Conserving biodiversity in the Chindwin River Basin in Myanmar
How is the issue of biodiversity conservation perceived in Myanmar in terms of economic development, livelihoods and policy? Where are the policy gaps?
Given Myanmar's rapid economic development in recent years, the Chindwin Basin faces unplanned and unmanaged changes occurring at accelerated, and unprecedented rates. This haphazard development delivers unforeseen consequences to biodiversity and to the communities that depend on the Chindwin's ecosystems for their livelihoods.
Economic development in the basin has resulted in the expansion of urban areas, agriculture and mining, leading to an increase in deforestation. Water quality is deteriorating due to contamination by unregulated and environmentally unsound mining operations along the river.
Climate change is another key factor affecting biodiversity in the Chindwin River Basin. In the short term, the frequency and intensity of extreme weather events such as cyclones, droughts, floods and heat waves is increasing. Myanmar ranks as one of the most vulnerable countries in Asia to the effects of climate change. Species and their habitats, both within and outside nationally protected areas, are at risk due to ongoing physical overexploitation. The protected area system in Myanmar needs a comprehensive review and strengthening to ensure habitat conservation and biodiversity protection.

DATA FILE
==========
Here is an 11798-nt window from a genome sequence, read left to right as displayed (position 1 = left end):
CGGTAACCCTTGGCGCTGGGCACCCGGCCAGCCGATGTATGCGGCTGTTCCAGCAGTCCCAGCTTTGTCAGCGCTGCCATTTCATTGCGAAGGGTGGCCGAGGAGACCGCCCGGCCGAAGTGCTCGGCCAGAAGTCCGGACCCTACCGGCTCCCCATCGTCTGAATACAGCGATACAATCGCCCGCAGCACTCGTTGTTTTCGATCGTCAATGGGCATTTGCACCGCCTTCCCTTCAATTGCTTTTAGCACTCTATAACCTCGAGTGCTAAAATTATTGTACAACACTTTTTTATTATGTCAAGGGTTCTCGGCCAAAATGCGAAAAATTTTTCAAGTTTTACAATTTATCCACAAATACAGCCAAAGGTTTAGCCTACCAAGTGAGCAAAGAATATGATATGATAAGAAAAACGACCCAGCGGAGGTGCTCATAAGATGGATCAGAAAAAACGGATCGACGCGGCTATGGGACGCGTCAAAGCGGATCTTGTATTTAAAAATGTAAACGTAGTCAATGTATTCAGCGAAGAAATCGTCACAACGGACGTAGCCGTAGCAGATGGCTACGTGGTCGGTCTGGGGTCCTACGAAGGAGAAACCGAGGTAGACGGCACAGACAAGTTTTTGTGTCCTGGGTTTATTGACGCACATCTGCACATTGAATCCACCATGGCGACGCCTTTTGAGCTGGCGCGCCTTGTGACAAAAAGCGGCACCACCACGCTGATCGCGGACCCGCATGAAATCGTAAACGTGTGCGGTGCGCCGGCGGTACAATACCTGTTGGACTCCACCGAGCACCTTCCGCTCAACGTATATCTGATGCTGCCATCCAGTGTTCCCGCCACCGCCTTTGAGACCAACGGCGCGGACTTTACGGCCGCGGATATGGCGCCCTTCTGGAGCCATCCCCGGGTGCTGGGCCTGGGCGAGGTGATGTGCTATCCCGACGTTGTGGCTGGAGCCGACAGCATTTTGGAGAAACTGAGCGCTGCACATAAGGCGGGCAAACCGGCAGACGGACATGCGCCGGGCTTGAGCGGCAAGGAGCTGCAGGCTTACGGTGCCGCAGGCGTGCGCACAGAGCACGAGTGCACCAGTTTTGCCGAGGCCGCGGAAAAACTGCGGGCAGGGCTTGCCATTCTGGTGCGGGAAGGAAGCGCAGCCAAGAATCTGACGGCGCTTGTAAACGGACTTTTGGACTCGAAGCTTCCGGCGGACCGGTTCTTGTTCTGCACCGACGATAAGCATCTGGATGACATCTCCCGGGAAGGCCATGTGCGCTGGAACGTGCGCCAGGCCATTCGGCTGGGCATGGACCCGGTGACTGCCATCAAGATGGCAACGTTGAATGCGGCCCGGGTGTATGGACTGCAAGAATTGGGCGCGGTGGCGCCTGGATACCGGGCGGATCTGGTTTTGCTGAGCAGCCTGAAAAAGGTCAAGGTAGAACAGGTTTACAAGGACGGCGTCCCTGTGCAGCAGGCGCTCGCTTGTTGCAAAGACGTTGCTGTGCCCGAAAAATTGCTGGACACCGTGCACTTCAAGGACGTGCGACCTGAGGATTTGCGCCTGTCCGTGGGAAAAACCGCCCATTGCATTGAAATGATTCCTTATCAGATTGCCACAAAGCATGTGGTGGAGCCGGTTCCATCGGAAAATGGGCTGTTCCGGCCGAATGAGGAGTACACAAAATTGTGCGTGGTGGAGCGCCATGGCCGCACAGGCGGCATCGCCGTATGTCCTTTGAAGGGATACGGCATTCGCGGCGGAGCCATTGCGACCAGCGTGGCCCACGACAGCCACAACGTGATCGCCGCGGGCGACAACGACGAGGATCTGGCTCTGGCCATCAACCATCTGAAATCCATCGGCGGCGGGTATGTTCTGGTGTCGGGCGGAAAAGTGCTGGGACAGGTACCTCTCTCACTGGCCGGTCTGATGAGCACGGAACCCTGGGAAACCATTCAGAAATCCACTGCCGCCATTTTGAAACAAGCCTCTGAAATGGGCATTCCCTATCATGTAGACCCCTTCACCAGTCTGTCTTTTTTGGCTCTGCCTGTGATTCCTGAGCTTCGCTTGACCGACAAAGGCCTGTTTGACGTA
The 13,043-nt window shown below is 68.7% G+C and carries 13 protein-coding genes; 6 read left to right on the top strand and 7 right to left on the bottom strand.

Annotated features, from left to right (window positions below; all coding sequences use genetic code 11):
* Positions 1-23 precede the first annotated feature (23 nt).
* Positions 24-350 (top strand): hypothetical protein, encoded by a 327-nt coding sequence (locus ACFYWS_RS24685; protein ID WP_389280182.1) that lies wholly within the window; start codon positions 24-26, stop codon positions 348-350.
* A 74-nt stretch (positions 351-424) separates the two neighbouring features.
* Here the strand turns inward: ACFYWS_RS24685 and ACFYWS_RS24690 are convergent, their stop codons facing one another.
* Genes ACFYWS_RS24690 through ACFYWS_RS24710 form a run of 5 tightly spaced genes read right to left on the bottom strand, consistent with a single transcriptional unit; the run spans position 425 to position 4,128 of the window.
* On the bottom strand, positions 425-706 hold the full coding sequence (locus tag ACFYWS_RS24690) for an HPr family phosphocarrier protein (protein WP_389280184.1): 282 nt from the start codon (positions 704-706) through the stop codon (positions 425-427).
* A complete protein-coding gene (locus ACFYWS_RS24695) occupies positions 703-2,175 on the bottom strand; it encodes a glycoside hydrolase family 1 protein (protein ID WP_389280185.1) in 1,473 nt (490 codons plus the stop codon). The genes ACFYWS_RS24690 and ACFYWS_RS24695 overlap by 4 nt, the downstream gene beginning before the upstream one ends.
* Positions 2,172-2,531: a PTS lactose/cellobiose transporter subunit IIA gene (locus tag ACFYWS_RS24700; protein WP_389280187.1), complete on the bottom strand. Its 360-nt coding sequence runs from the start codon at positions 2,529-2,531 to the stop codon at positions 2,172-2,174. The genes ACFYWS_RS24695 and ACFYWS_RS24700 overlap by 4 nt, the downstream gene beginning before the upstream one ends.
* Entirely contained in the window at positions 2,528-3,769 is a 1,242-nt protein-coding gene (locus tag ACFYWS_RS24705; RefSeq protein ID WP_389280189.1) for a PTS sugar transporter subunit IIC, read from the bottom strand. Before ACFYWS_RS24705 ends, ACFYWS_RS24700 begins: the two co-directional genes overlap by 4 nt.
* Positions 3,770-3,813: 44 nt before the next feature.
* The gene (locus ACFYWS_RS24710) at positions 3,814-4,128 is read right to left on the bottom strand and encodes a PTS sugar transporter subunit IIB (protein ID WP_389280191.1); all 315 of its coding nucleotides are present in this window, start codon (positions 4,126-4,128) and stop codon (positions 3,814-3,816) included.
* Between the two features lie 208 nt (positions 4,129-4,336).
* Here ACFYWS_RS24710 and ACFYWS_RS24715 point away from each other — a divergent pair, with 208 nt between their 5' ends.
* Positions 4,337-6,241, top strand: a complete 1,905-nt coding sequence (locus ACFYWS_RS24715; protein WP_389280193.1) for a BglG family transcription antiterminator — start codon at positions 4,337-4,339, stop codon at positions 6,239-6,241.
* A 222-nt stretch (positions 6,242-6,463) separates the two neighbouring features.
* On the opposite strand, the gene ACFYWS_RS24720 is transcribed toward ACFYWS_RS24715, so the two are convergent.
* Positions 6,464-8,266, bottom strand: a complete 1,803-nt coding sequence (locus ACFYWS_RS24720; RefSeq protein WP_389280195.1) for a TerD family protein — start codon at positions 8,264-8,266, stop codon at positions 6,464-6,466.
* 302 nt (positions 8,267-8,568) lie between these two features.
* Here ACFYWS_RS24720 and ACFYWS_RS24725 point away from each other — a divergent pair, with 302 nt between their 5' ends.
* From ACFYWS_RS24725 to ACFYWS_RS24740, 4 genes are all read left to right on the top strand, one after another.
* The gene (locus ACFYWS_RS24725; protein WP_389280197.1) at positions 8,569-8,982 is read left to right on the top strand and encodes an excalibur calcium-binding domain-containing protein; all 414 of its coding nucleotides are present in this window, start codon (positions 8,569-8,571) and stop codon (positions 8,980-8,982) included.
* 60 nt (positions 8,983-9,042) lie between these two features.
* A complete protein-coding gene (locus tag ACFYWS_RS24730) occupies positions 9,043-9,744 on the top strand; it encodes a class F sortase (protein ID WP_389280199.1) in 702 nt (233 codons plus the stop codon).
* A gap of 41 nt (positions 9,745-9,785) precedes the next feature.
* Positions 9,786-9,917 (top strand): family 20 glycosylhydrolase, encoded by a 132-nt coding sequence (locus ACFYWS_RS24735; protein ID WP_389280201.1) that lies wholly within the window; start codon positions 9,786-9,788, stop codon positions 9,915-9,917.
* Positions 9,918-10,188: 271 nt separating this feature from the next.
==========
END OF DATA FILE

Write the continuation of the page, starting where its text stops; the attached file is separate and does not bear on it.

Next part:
These two policy briefings explore the main threats to biodiversity and the challenges to biodiversity conservation in the Chindwin River Basin in Myanmar. The briefings point to the policy gaps in order to undertake effective biodiversity and environmental protection in Myanmar.
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